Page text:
Reservists trade places across pond
By Staff Sgt. Corban D. Lundborg, 934th Airlift Wing
/ Published August 09, 2016
MINNEAPOLIS-ST. PAUL AIR RESERVE STATION, Minn. -- Tech. Sgt. Amy Yanta, a flight medic from the 934th Aeromedical Evacuation Squadron, was selected to be “sent across the pond” to participate in the Military Reserve Exchange Program (MREP). The United States Air Force and Great Britain’s Royal Air Force are currently swapping Reservists, a first for the U.S. Air Force.
The MREP program offers Reserve Airmen a chance to exchange with foreign allied governments when mobilization requirements allow, a program that the British Army Reserve initiated 25 years ago.
Currently, Royal Air Force Sgt. Anthony Sanders, a flight medic assigned to the 612 Royal Air Force Reserve, is the Airman working at the 934 AW with Sergeant Yanta. They will return to the United Kingdom and continue to train together in a Royal Air Force Reserve unit.
“The benefits of training together is we are able to utilize each other’s programs and processes to benefit our own,” said Yanta. “Our missions are very similar but our practices may be different.”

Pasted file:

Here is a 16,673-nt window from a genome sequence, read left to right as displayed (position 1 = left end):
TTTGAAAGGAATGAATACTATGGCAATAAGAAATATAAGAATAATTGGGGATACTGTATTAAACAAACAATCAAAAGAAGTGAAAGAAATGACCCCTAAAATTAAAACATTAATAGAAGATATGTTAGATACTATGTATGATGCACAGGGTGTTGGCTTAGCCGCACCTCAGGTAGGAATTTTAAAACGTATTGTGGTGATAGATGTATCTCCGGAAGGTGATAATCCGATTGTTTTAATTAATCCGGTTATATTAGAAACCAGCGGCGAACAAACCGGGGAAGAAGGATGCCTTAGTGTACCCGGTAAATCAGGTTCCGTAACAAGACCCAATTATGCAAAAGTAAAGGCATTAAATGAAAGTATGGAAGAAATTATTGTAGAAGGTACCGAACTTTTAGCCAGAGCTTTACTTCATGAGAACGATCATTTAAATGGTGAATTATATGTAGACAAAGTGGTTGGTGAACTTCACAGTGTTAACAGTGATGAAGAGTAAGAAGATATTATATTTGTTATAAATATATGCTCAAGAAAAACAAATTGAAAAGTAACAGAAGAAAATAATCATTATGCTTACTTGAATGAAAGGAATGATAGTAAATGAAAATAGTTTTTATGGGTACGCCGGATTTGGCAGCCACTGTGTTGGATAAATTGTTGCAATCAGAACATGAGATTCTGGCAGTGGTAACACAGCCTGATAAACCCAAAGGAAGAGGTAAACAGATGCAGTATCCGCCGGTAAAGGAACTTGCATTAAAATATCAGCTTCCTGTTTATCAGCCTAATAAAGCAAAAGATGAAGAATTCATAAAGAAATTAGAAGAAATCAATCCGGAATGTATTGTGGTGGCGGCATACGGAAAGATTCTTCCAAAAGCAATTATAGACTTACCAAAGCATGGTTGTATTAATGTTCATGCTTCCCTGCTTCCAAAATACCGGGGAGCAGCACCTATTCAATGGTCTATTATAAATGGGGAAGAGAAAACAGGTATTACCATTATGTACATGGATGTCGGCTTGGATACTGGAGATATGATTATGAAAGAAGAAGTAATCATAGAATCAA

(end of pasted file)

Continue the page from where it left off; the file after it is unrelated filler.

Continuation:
Both Yanta and Sanders agreed their goals for this exchange are similar.
“Our goal here is to learn our allies training methods, medical procedures and equipment, so when we deploy we can have an understanding of how each others units train and operate,” said Yanta.
The United States and British militaries work side-by-side often and an exchange of this nature will allow for Airmen to get acquainted with each other, and learn more about not only the military contrast but also the cultural differences.
“The benefit about training here is you get to put theory into practice,” said Sanders. “The American’s have been nice, the people are so friendly and open to teaching, and willing to facilitate anything I want to learn, which is good.”
Sanders said, this program encourages interactions between the two militaries, an important aspect in international relations.
“Our big picture as Reservists is to make our units and leadership aware of this opportunity so the program may grow,” said Yanta. “We would like to have other international militaries participate.”
Since Yanta and Sanders are the first British-American Reserve exchanges, they will be paving the way for our Air Forces and the exchanges to come. The two agreed they would like to see more opportunities like this, and across multiple career fields.